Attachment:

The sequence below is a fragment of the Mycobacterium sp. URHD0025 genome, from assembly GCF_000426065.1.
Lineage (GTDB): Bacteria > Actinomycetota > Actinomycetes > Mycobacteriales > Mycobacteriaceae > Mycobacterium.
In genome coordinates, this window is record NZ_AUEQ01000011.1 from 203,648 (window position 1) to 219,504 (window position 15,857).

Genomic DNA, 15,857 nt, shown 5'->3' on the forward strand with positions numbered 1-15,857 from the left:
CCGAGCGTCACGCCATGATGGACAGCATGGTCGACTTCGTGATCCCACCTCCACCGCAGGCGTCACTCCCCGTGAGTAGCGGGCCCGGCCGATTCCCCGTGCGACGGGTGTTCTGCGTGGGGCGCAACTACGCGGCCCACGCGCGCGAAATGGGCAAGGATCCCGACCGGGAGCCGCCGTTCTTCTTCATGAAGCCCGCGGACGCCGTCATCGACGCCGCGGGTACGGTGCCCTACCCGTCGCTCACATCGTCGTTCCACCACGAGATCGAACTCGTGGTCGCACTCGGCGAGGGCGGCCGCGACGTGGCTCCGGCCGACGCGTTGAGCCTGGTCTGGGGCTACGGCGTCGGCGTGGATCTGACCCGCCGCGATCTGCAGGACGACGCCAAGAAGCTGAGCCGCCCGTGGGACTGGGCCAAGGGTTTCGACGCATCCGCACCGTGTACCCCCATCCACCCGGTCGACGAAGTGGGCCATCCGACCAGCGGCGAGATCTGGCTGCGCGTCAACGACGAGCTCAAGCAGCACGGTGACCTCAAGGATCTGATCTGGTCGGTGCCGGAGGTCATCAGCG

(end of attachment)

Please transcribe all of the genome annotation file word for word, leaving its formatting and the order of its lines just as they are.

The sequence below is a fragment of the Mycobacterium sp. URHD0025 genome, from assembly GCF_000426065.1.
Lineage (GTDB): Bacteria > Actinomycetota > Actinomycetes > Mycobacteriales > Mycobacteriaceae > Mycobacterium.
In genome coordinates, this window is record NZ_AUEQ01000011.1 from 203,648 (window position 1) to 219,504 (window position 15,857).

Genomic DNA, 15,857 nt, shown 5'->3' on the forward strand with positions numbered 1-15,857 from the left:
CCGAGCGTCACGCCATGATGGACAGCATGGTCGACTTCGTGATCCCACCTCCACCGCAGGCGTCACTCCCCGTGAGTAGCGGGCCCGGCCGATTCCCCGTGCGACGGGTGTTCTGCGTGGGGCGCAACTACGCGGCCCACGCGCGCGAAATGGGCAAGGATCCCGACCGGGAGCCGCCGTTCTTCTTCATGAAGCCCGCGGACGCCGTCATCGACGCCGCGGGTACGGTGCCCTACCCGTCGCTCACATCGTCGTTCCACCACGAGATCGAACTCGTGGTCGCACTCGGCGAGGGCGGCCGCGACGTGGCTCCGGCCGACGCGTTGAGCCTGGTCTGGGGCTACGGCGTCGGCGTGGATCTGACCCGCCGCGATCTGCAGGACGACGCCAAGAAGCTGAGCCGCCCGTGGGACTGGGCCAAGGGTTTCGACGCATCCGCACCGTGTACCCCCATCCACCCGGTCGACGAAGTGGGCCATCCGACCAGCGGCGAGATCTGGCTGCGCGTCAACGACGAGCTCAAGCAGCACGGTGACCTCAAGGATCTGATCTGGTCGGTGCCGGAGGTCATCAGCG